scowled amain, yet, eyeing Adam's weapon, did no more than clench
their fists and mutter of gibbets and the like.

"Look you, Adam," says I, "my lady is stunned of a fall, but
'twill be no great matter once we come aboard--let us go."

"Why then, Lord love you, Martin--hasten!" says he, "For tide's
falling and it's all we shall do to clear the reef."

Reaching Deliverance Sands I saw the boat already launched and
manned and, wading into the water, laid my lady in the stern

"Come!" cried Adam, reaching me his hand, "In with ye man--"

"Not I, Adam."

"Why, what now, comrade?" says he, staring.

"Now--my hand, Adam, and a prosperous voyage!"

"How, comrade, will ye stay marooned in this desolation?" and he
stooped to peer down at me.  "Martin," says he, gripping my hand
and staring into my eyes, "Doth this mean you are safer here by
reason of the mystery of Sir Rupert's sudden end?"

"Mayhap!" says I, and loosed his hand.  "What think you?"

"That you are no murderer, comrade, nor ever will be!"

"My lady said as much once!  Farewell, Adam!"  And I waded back
to the beach.

"Give way, lads!" cries he, "Give way!"  I heard the splash and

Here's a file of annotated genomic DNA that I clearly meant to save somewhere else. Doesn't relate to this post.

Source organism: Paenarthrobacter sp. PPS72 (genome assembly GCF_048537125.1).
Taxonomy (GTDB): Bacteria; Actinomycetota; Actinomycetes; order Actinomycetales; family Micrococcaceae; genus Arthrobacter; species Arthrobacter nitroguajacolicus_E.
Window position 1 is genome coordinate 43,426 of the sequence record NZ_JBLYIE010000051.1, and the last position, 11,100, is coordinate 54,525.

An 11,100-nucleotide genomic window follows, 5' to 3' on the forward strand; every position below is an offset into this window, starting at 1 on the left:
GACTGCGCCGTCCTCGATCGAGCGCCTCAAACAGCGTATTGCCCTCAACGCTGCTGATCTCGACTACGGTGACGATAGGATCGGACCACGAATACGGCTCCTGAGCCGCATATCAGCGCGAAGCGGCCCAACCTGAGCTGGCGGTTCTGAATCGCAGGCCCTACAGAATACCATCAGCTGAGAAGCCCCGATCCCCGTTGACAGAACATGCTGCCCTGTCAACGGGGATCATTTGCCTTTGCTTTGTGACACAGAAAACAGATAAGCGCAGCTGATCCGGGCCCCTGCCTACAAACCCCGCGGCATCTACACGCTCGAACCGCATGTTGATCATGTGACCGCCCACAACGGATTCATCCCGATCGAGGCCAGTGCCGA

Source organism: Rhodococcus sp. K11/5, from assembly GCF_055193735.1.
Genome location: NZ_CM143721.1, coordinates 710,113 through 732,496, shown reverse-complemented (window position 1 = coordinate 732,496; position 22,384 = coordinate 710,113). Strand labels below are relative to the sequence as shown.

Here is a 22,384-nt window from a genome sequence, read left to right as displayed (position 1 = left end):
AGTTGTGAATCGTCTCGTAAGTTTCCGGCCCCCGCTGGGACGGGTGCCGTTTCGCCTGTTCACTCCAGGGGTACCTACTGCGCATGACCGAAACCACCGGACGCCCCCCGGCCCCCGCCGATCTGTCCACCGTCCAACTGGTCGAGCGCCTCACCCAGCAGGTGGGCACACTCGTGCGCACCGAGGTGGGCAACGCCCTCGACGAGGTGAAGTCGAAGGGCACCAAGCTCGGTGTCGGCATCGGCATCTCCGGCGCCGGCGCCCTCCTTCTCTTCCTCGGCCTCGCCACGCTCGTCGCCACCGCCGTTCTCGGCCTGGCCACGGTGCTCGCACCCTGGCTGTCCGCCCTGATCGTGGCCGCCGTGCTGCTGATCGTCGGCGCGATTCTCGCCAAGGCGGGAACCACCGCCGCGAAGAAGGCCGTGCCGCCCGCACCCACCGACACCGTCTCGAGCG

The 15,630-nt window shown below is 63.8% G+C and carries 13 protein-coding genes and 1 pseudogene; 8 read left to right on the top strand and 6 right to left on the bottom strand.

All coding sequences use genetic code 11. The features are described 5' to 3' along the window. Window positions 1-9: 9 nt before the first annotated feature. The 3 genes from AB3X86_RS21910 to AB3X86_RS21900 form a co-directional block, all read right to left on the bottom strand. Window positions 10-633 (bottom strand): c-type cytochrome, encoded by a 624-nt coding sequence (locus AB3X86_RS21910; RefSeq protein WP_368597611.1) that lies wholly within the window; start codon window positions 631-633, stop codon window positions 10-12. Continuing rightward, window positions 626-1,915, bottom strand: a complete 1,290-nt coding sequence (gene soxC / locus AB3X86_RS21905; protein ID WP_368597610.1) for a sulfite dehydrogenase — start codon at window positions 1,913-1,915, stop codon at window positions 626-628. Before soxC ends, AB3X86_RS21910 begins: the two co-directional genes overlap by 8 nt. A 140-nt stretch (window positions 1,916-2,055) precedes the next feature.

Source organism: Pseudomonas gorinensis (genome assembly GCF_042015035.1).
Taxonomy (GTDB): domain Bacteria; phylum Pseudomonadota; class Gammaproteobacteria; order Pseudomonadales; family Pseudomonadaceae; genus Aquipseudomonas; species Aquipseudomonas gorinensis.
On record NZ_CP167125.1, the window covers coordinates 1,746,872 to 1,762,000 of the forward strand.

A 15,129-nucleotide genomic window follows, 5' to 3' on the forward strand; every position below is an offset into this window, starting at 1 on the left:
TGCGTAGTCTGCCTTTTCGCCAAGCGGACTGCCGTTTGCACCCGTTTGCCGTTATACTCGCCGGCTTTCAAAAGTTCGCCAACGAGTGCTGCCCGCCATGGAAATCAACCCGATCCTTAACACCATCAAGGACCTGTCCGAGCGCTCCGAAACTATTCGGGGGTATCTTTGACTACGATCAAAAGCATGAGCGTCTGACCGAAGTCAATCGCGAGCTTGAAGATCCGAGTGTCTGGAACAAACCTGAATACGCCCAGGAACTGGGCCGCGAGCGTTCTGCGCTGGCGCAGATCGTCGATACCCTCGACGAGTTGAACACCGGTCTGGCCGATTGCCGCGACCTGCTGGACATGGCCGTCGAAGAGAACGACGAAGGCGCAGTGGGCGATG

beat of their oars, and when I turned to look I saw them half-way
across the lagoon.

Then I turned and wandered aimlessly along these white sands that
had known so often the light tread of her pretty feet.  Very
slowly I went, with eyes that saw not, ears that heard not and my
mind a confusion of bitter thoughts.

At last I reached the little plateau, and from this eminence
beheld the ship standing away under a press of sail, and saw that
night was at hand.  Suddenly as I watched, the ship, her lofty
masts and gleaming canvas swam all blurred and misty on my sight,
and sinking to my knees I bowed my head.

"Almighty God!" says I, "Thou hast shown unto me the wonder of
love and the heaven it might have been, but since love is not for
me, teach me how I may be avenged."

But now, even as I prayed thus, my voice brake upon a great sob
insomuch that I might pray no more.  Therefore I cast myself upon
my face, forgetting all things but my great and bitter

And so came night and shut me in.


Here then I make an end of this narrative of Black Bartlemy's
Treasure, but how and in what manner I came to my vengeance is
yet to tell.